There comes a time in every business owner’s life when they have to take a back seat and let someone else take the wheel. Perhaps due to health challenges or some major things happening in their lives or age limitations.
When they get to this junction, there are two roads, so to speak. One road is planning an effective exit strategy, and the other is leaving it all to chance.
Some actually take the time to plan an exit strategy because they realize that it’s the only sure way to ensure financial stability that’ll, to an extent, influence the next phase of their lives.
And the others, well they do not consider planning an exit strategy important due to some misconceptions.
Let’s talk about three of them.
- The need to train buyers after selling.
For some business owners, they cannot envisage leaving immediately after they sell. They imagine that they would have to hang around, train the new executives on the job and ensure things are running smoothly before completely handing over.
Such an idea makes them approach the subject of planning an exit strategy with reluctance because they’ll still be around for quite some time after selling, so what’s the point?
Here’s what can help. Start early by creating a team that’ll be capable of running the business well and maximizing profit. That way, they can make an exit soon after selling.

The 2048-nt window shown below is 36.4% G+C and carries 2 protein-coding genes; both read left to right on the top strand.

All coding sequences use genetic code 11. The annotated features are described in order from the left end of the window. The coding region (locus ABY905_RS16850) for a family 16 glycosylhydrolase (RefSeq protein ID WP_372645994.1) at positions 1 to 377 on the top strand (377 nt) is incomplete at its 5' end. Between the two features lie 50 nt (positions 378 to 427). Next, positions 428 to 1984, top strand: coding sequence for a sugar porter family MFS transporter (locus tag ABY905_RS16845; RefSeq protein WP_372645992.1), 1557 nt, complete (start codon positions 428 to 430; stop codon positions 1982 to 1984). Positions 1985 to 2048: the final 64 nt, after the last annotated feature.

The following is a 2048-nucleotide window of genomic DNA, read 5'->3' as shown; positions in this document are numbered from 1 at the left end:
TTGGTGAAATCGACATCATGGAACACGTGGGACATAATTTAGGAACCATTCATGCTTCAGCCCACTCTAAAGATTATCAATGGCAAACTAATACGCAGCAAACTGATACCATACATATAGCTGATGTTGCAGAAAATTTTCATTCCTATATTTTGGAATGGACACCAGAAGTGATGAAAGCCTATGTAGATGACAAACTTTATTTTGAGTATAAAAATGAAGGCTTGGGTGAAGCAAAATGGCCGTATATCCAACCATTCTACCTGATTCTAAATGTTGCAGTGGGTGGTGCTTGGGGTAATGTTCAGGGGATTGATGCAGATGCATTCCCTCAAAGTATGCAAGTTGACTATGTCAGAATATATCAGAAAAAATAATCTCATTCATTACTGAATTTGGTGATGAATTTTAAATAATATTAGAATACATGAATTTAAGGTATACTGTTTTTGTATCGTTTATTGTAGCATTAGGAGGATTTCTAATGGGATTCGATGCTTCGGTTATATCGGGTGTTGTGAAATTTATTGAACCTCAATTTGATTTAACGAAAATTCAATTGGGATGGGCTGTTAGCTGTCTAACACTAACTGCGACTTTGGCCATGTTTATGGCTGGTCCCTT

- An influx of buyers.
Business Owners and non-business owners alike tend to adopt the idea that once a business has been built to a point where it can be sold, with a good advertisement, buyers will rush in on the sale.
The sad truth is, that’s not how it works. A couple of factors outside the business itself have a bearing on how fast the sale moves, for example, the economy of the country. Prospective buyers are more in a thriving economy.
Asides from such external factors, we have internal ones. Some buyers look out for the state of the M&A market before making a decision. Some others might want to know what exit plans have been put in place.
- The company’s net worth
Most new entrepreneurs go into business without a clear vision of their company’s future goals. Without clearly defined goals and a plan to execute those goals, they may go a distance but get overwhelmed or discouraged. And when the time comes to plan an exit, they don’t feel their business measures up.
The problem is that they feel completely immersing themselves in their business will get them far fast. While that is not wrong in itself, it is also wise to take some time to figure out their long-term goals for the business, come up with an actionable plan to execute those goals, and work hard towards increasing the value of their business.
If not, the stagnation they’ll likely feel as an employee is the same feeling they’ll get while working for themselves.
If you’re looking for help from professionals on your exit strategy, look no further than A. Neumann & Associates, one of the East Coast’s top M&A Firms.